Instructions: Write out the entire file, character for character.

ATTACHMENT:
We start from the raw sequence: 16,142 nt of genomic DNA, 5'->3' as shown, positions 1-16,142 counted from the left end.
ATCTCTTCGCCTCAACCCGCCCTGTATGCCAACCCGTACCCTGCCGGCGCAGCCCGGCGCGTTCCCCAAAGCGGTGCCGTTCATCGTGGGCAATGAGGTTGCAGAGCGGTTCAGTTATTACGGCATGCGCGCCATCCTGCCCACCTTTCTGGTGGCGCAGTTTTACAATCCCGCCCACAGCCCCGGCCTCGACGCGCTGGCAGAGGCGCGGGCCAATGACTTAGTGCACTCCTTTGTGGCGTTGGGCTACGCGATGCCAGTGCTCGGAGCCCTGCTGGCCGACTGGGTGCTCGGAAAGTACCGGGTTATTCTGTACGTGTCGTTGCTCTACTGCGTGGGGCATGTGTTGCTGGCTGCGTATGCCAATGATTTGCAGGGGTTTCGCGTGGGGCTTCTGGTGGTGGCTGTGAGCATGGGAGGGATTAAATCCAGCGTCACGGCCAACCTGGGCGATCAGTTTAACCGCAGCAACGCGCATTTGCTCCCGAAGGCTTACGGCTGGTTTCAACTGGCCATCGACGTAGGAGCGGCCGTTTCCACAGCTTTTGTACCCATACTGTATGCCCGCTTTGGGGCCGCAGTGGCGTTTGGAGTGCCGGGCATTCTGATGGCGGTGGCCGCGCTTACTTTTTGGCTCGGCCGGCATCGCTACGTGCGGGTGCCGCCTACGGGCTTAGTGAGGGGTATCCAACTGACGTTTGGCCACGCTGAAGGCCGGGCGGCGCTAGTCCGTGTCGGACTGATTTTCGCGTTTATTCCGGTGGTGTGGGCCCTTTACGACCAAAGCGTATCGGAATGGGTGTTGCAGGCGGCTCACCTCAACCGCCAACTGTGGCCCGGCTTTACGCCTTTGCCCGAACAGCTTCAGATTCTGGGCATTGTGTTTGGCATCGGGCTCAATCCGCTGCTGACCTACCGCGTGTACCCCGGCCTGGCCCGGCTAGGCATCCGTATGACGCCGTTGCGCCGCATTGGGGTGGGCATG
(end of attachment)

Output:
We start from the raw sequence: 16,142 nt of genomic DNA, 5'->3' as shown, positions 1-16,142 counted from the left end.
ATCTCTTCGCCTCAACCCGCCCTGTATGCCAACCCGTACCCTGCCGGCGCAGCCCGGCGCGTTCCCCAAAGCGGTGCCGTTCATCGTGGGCAATGAGGTTGCAGAGCGGTTCAGTTATTACGGCATGCGCGCCATCCTGCCCACCTTTCTGGTGGCGCAGTTTTACAATCCCGCCCACAGCCCCGGCCTCGACGCGCTGGCAGAGGCGCGGGCCAATGACTTAGTGCACTCCTTTGTGGCGTTGGGCTACGCGATGCCAGTGCTCGGAGCCCTGCTGGCCGACTGGGTGCTCGGAAAGTACCGGGTTATTCTGTACGTGTCGTTGCTCTACTGCGTGGGGCATGTGTTGCTGGCTGCGTATGCCAATGATTTGCAGGGGTTTCGCGTGGGGCTTCTGGTGGTGGCTGTGAGCATGGGAGGGATTAAATCCAGCGTCACGGCCAACCTGGGCGATCAGTTTAACCGCAGCAACGCGCATTTGCTCCCGAAGGCTTACGGCTGGTTTCAACTGGCCATCGACGTAGGAGCGGCCGTTTCCACAGCTTTTGTACCCATACTGTATGCCCGCTTTGGGGCCGCAGTGGCGTTTGGAGTGCCGGGCATTCTGATGGCGGTGGCCGCGCTTACTTTTTGGCTCGGCCGGCATCGCTACGTGCGGGTGCCGCCTACGGGCTTAGTGAGGGGTATCCAACTGACGTTTGGCCACGCTGAAGGCCGGGCGGCGCTAGTCCGTGTCGGACTGATTTTCGCGTTTATTCCGGTGGTGTGGGCCCTTTACGACCAAAGCGTATCGGAATGGGTGTTGCAGGCGGCTCACCTCAACCGCCAACTGTGGCCCGGCTTTACGCCTTTGCCCGAACAGCTTCAGATTCTGGGCATTGTGTTTGGCATCGGGCTCAATCCGCTGCTGACCTACCGCGTGTACCCCGGCCTGGCCCGGCTAGGCATCCGTATGACGCCGTTGCGCCGCATTGGGGTGGGCATG